What Mothers Have Meant to the Fight Against Drunk Driving
This Sunday is the day we remind ourselves what our mothers have done for us. But mothers have done a lot for the country as well.
Back in the 1970s and drunk driving was seen as a risky but inevitable practice, a frowned-upon vice that would always be with us. Often it was the subject of jokes. As such, the public tolerated it, and even police tended to look the other way, letting off drunk drivers with warnings to go home and “sleep it off.” The rate of alcohol-related fatalities was staggering back then.
What changed things was the effort of first one mother, and then thousands.
In May of 1980 Candy Lightner’s daughter Cari was killed by a hit-and-run driver who, as it turned out, was drunk. Lightner began a coordinated effort to get her state to take drunk driving seriously. Another mother joined her from across the country, and eventually other states came on board. Mothers Against Drunk Driving grew, and by 1982 the Federal Government was using its influence to press states to enact stronger laws against drinking and driving. Other measures, such as educational campaigns and ignition interlocks, were introduced to prevent future occurrences of drunk driving.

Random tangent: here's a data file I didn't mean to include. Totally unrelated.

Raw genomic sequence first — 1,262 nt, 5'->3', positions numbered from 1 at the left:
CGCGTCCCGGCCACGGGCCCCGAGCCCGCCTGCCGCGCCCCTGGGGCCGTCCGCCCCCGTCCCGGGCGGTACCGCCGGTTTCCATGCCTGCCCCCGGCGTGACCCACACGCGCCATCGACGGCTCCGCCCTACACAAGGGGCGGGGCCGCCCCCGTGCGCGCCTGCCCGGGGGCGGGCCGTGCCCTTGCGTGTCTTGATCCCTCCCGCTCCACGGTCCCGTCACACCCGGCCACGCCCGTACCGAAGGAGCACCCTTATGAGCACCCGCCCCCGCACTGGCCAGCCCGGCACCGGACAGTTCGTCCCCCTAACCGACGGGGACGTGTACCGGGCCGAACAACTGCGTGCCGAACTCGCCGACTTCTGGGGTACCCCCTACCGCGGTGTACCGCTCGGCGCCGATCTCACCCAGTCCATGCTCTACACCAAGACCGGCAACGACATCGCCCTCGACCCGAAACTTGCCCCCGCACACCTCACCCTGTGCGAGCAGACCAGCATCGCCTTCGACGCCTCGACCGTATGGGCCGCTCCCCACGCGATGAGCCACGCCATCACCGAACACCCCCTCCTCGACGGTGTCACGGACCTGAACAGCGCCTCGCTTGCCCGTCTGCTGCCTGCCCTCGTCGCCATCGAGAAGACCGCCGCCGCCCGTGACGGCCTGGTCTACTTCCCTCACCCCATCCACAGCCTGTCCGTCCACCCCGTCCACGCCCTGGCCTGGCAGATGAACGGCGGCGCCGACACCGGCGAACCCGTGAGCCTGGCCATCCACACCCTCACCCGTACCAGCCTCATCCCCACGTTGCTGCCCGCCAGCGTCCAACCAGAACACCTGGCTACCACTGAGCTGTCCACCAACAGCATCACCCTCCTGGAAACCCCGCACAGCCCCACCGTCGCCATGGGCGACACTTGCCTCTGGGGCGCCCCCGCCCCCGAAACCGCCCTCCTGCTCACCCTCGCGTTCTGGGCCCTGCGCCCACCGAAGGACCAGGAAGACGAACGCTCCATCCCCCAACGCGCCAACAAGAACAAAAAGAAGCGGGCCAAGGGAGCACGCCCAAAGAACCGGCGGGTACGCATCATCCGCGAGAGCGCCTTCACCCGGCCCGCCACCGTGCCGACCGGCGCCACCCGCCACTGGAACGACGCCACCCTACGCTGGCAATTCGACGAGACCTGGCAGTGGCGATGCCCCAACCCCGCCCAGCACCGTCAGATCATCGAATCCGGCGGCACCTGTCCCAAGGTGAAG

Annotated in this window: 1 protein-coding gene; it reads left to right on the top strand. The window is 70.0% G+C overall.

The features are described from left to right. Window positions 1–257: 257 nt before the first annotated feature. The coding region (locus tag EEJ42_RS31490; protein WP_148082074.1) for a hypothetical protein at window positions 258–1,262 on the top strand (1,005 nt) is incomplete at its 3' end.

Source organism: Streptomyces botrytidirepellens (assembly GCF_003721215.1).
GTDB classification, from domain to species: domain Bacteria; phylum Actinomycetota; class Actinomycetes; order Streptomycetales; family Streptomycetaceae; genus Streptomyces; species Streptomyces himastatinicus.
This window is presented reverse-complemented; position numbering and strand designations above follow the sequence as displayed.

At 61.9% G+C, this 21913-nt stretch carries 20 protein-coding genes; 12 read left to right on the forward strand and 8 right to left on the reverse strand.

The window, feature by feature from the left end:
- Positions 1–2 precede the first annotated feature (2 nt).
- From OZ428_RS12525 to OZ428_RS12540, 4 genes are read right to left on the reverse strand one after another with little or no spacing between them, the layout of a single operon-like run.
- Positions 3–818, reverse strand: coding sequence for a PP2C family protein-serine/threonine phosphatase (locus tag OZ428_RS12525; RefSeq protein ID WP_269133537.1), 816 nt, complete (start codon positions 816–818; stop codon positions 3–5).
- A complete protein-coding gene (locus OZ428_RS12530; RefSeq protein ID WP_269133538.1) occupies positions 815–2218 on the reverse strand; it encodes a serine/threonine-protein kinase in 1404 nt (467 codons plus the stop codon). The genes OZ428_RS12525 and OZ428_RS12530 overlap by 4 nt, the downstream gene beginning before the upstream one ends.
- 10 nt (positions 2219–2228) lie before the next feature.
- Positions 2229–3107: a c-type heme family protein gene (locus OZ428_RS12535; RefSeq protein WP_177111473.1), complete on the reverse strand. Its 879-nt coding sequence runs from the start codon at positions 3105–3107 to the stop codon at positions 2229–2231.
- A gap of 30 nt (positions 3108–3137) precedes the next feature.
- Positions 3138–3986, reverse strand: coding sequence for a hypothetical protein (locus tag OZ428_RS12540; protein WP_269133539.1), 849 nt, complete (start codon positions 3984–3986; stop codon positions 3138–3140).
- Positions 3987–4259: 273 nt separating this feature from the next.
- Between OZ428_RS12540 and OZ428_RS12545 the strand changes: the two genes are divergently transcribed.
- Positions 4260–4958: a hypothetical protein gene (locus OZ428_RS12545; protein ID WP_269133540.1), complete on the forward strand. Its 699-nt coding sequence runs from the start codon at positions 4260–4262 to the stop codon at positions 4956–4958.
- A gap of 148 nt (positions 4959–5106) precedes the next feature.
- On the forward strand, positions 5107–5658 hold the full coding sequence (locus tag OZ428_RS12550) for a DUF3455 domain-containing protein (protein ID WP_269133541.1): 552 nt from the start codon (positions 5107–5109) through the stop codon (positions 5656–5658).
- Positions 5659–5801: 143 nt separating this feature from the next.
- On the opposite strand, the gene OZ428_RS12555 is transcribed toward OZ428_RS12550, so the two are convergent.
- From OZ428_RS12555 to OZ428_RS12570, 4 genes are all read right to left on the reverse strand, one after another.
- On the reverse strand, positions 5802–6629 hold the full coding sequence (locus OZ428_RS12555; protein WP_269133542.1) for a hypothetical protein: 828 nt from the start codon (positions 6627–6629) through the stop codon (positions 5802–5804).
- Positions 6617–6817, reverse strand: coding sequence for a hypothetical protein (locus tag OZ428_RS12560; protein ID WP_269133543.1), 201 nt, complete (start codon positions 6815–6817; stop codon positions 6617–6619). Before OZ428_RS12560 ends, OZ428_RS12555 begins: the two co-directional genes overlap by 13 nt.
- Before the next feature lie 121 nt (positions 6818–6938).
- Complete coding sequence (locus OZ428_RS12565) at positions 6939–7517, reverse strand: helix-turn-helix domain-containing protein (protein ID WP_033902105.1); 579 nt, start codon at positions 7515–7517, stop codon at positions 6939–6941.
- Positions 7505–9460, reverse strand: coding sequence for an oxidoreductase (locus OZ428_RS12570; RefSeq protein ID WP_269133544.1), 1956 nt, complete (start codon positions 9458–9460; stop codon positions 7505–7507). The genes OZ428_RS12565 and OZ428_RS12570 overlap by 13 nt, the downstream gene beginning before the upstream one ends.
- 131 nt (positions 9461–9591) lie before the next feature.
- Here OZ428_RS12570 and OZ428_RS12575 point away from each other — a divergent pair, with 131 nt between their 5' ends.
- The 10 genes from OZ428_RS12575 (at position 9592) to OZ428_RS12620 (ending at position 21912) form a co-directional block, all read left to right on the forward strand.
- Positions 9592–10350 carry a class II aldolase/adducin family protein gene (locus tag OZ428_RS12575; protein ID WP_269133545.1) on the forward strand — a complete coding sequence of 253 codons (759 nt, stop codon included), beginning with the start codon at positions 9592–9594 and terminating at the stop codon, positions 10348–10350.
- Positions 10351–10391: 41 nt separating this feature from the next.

The grassroots campaign of mothers pressed on, year after year. Rather than dwell on their grief, those mothers chose to save countless sons and daughters by publicizing the dangers of drunk driving, and making the public understand that it is a preventable crime.
Today, if drunk driving is out of fashion, and no longer a subject of amusement, it is because mothers have been taking a stand against it for 35 years.
And to this day they have not let down their guard. Whenever an important drunk driving bill comes up in a state legislature, chances are a mother is testifying in its favor.
This Mother’s Day, give a thought to those who have worked so hard for no other reward than to make our roads safer for their daughters and sons, and everyone else’s as well.